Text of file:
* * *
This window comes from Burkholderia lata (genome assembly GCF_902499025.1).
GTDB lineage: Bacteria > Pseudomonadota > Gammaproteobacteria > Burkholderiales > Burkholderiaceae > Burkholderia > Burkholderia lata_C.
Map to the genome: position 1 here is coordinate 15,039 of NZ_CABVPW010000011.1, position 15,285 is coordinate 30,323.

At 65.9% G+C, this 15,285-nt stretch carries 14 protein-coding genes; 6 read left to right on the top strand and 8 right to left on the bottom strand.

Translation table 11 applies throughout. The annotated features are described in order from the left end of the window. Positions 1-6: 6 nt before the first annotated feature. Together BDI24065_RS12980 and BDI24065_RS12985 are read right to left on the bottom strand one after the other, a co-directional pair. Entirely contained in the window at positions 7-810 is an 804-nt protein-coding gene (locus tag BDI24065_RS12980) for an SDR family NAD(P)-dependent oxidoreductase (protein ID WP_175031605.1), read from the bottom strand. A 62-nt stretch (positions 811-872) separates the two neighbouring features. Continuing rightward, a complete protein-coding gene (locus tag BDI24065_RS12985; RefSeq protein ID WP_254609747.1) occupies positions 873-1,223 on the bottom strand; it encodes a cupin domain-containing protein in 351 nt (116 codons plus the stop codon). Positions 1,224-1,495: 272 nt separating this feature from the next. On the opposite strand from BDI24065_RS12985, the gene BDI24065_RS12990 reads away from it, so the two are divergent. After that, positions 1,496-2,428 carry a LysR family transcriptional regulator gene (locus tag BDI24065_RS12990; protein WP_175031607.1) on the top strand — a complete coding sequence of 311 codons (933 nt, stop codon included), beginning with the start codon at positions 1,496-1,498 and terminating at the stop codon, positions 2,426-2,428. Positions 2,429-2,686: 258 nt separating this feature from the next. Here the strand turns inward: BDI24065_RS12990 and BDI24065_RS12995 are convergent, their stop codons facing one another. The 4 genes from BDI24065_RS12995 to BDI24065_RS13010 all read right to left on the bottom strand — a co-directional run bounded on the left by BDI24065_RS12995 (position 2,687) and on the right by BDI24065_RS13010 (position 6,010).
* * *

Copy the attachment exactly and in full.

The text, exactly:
This window comes from Burkholderia lata (genome assembly GCF_902499025.1).
GTDB lineage: Bacteria > Pseudomonadota > Gammaproteobacteria > Burkholderiales > Burkholderiaceae > Burkholderia > Burkholderia lata_C.
Map to the genome: position 1 here is coordinate 15,039 of NZ_CABVPW010000011.1, position 15,285 is coordinate 30,323.

At 65.9% G+C, this 15,285-nt stretch carries 14 protein-coding genes; 6 read left to right on the top strand and 8 right to left on the bottom strand.

Translation table 11 applies throughout. The annotated features are described in order from the left end of the window. Positions 1-6: 6 nt before the first annotated feature. Together BDI24065_RS12980 and BDI24065_RS12985 are read right to left on the bottom strand one after the other, a co-directional pair. Entirely contained in the window at positions 7-810 is an 804-nt protein-coding gene (locus tag BDI24065_RS12980) for an SDR family NAD(P)-dependent oxidoreductase (protein ID WP_175031605.1), read from the bottom strand. A 62-nt stretch (positions 811-872) separates the two neighbouring features. Continuing rightward, a complete protein-coding gene (locus tag BDI24065_RS12985; RefSeq protein ID WP_254609747.1) occupies positions 873-1,223 on the bottom strand; it encodes a cupin domain-containing protein in 351 nt (116 codons plus the stop codon). Positions 1,224-1,495: 272 nt separating this feature from the next. On the opposite strand from BDI24065_RS12985, the gene BDI24065_RS12990 reads away from it, so the two are divergent. After that, positions 1,496-2,428 carry a LysR family transcriptional regulator gene (locus tag BDI24065_RS12990; protein WP_175031607.1) on the top strand — a complete coding sequence of 311 codons (933 nt, stop codon included), beginning with the start codon at positions 1,496-1,498 and terminating at the stop codon, positions 2,426-2,428. Positions 2,429-2,686: 258 nt separating this feature from the next. Here the strand turns inward: BDI24065_RS12990 and BDI24065_RS12995 are convergent, their stop codons facing one another. The 4 genes from BDI24065_RS12995 to BDI24065_RS13010 all read right to left on the bottom strand — a co-directional run bounded on the left by BDI24065_RS12995 (position 2,687) and on the right by BDI24065_RS13010 (position 6,010).